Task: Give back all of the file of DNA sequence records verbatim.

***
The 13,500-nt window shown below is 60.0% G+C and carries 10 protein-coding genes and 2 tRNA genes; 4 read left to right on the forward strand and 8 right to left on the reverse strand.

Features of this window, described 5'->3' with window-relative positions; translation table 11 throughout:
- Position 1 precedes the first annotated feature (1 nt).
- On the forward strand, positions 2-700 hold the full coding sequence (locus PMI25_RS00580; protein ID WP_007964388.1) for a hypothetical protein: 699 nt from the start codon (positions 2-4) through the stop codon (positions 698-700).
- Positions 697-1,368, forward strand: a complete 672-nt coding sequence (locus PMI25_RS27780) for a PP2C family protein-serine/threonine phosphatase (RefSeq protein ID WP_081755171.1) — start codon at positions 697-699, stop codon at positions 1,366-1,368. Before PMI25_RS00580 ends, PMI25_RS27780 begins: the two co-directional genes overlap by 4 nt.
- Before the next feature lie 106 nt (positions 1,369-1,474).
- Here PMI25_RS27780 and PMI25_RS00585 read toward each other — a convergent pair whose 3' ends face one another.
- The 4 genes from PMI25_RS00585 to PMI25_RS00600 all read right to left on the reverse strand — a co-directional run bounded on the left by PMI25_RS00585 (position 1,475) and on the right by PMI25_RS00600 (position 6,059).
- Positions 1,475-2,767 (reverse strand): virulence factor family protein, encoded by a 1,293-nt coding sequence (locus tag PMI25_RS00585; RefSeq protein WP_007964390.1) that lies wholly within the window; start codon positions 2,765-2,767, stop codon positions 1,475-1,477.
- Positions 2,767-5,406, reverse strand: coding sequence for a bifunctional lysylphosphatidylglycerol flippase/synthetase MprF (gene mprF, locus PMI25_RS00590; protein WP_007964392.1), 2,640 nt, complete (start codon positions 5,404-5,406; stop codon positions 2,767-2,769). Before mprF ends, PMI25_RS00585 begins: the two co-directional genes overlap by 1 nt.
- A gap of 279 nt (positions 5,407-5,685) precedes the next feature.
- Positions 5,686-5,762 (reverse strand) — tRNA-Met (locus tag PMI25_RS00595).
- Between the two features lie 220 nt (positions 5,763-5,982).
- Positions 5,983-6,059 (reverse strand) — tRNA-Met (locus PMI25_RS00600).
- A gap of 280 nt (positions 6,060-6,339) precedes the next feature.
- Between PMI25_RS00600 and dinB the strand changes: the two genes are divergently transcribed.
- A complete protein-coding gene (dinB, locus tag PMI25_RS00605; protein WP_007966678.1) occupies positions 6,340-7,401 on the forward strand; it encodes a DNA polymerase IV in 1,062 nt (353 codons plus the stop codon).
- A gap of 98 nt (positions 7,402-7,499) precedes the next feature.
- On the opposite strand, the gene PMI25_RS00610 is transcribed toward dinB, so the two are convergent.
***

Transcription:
The 13,500-nt window shown below is 60.0% G+C and carries 10 protein-coding genes and 2 tRNA genes; 4 read left to right on the forward strand and 8 right to left on the reverse strand.

Features of this window, described 5'->3' with window-relative positions; translation table 11 throughout:
- Position 1 precedes the first annotated feature (1 nt).
- On the forward strand, positions 2-700 hold the full coding sequence (locus PMI25_RS00580; protein ID WP_007964388.1) for a hypothetical protein: 699 nt from the start codon (positions 2-4) through the stop codon (positions 698-700).
- Positions 697-1,368, forward strand: a complete 672-nt coding sequence (locus PMI25_RS27780) for a PP2C family protein-serine/threonine phosphatase (RefSeq protein ID WP_081755171.1) — start codon at positions 697-699, stop codon at positions 1,366-1,368. Before PMI25_RS00580 ends, PMI25_RS27780 begins: the two co-directional genes overlap by 4 nt.
- Before the next feature lie 106 nt (positions 1,369-1,474).
- Here PMI25_RS27780 and PMI25_RS00585 read toward each other — a convergent pair whose 3' ends face one another.
- The 4 genes from PMI25_RS00585 to PMI25_RS00600 all read right to left on the reverse strand — a co-directional run bounded on the left by PMI25_RS00585 (position 1,475) and on the right by PMI25_RS00600 (position 6,059).
- Positions 1,475-2,767 (reverse strand): virulence factor family protein, encoded by a 1,293-nt coding sequence (locus tag PMI25_RS00585; RefSeq protein WP_007964390.1) that lies wholly within the window; start codon positions 2,765-2,767, stop codon positions 1,475-1,477.
- Positions 2,767-5,406, reverse strand: coding sequence for a bifunctional lysylphosphatidylglycerol flippase/synthetase MprF (gene mprF, locus PMI25_RS00590; protein WP_007964392.1), 2,640 nt, complete (start codon positions 5,404-5,406; stop codon positions 2,767-2,769). Before mprF ends, PMI25_RS00585 begins: the two co-directional genes overlap by 1 nt.
- A gap of 279 nt (positions 5,407-5,685) precedes the next feature.
- Positions 5,686-5,762 (reverse strand) — tRNA-Met (locus tag PMI25_RS00595).
- Between the two features lie 220 nt (positions 5,763-5,982).
- Positions 5,983-6,059 (reverse strand) — tRNA-Met (locus PMI25_RS00600).
- A gap of 280 nt (positions 6,060-6,339) precedes the next feature.
- Between PMI25_RS00600 and dinB the strand changes: the two genes are divergently transcribed.
- A complete protein-coding gene (dinB, locus tag PMI25_RS00605; protein WP_007966678.1) occupies positions 6,340-7,401 on the forward strand; it encodes a DNA polymerase IV in 1,062 nt (353 codons plus the stop codon).
- A gap of 98 nt (positions 7,402-7,499) precedes the next feature.
- On the opposite strand, the gene PMI25_RS00610 is transcribed toward dinB, so the two are convergent.